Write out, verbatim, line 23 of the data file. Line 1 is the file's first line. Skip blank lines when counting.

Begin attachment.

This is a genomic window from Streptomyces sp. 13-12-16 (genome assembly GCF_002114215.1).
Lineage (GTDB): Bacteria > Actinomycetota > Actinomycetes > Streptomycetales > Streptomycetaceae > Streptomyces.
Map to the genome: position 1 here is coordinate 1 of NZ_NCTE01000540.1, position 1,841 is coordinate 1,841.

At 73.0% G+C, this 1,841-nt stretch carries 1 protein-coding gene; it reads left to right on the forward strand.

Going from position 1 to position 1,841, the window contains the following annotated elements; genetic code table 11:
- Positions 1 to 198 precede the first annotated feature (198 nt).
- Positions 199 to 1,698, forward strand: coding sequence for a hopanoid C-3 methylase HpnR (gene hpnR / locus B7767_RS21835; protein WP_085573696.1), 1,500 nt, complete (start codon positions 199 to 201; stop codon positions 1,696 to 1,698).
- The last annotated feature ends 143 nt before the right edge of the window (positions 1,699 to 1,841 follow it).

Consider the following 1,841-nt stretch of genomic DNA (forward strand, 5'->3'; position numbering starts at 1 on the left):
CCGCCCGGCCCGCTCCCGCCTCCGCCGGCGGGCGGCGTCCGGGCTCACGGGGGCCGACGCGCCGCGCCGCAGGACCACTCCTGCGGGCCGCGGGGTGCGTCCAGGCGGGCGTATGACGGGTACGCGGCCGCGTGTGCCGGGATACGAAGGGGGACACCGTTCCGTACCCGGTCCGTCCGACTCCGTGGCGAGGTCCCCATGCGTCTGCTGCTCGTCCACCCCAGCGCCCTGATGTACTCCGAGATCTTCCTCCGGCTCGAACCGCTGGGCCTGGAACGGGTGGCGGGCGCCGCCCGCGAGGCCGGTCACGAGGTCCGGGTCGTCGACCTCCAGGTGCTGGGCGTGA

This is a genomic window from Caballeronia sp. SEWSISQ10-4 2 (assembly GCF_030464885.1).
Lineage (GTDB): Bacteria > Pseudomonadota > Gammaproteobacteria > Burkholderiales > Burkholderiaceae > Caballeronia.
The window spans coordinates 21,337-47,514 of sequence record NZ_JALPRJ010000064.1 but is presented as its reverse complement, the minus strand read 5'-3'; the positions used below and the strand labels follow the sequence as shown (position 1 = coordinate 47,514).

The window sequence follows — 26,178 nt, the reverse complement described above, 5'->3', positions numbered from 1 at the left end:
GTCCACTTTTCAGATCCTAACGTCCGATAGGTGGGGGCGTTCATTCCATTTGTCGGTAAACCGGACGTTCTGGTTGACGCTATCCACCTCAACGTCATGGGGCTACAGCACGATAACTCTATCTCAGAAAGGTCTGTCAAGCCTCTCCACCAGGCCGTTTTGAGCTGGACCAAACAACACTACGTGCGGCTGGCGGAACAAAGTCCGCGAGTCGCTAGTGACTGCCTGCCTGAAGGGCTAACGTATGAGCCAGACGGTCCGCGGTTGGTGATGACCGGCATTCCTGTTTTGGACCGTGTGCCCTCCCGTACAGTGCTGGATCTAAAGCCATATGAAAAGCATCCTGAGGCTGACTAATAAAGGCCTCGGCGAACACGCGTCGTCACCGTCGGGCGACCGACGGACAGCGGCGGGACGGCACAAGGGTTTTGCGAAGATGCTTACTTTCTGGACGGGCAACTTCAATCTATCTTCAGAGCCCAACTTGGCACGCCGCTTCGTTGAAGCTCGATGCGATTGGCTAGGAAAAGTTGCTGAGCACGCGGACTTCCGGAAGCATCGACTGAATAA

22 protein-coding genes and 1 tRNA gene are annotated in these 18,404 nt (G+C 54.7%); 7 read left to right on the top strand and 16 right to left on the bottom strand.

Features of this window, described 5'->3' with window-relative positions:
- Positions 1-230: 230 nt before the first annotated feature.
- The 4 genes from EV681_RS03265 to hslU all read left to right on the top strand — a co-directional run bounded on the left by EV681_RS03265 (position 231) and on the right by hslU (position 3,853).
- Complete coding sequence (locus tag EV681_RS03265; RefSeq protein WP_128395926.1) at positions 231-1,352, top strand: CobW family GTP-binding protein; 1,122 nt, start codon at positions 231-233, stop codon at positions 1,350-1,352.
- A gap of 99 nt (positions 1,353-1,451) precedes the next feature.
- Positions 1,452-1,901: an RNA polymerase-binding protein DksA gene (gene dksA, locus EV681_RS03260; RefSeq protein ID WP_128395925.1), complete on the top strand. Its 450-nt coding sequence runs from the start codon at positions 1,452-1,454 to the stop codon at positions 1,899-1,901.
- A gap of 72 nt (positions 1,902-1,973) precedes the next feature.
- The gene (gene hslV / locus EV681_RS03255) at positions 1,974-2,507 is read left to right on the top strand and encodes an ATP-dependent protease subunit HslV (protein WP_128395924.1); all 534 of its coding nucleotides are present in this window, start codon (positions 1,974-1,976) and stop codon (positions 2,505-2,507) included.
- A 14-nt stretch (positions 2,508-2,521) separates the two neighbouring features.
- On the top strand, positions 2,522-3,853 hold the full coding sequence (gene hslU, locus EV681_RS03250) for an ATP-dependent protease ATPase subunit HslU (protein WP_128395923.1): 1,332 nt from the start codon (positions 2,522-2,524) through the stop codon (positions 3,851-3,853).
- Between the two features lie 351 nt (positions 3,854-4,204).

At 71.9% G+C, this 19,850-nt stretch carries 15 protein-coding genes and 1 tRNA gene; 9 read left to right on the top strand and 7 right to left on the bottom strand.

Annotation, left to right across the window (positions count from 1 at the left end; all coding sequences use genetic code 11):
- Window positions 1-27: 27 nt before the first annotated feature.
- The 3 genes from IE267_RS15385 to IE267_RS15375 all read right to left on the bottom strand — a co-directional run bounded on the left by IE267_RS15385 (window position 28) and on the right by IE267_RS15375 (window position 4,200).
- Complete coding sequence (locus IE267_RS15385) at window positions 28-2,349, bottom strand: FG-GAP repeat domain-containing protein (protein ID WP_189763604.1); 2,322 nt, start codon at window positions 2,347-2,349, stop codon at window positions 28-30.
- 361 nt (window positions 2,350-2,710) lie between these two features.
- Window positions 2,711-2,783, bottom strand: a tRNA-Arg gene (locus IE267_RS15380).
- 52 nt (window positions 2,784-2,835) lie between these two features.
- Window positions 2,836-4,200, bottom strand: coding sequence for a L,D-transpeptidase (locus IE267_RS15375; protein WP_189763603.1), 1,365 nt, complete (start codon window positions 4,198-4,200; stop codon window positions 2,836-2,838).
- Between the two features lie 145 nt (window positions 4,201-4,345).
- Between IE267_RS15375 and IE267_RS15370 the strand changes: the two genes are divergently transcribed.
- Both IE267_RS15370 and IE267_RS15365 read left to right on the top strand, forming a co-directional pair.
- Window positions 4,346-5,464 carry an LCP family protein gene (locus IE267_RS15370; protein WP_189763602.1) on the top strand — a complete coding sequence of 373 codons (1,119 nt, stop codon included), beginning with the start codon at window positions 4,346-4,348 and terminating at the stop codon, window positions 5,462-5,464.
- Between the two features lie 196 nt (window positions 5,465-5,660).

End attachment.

- A gap of 72 nt (positions 1,902-1,973) precedes the next feature.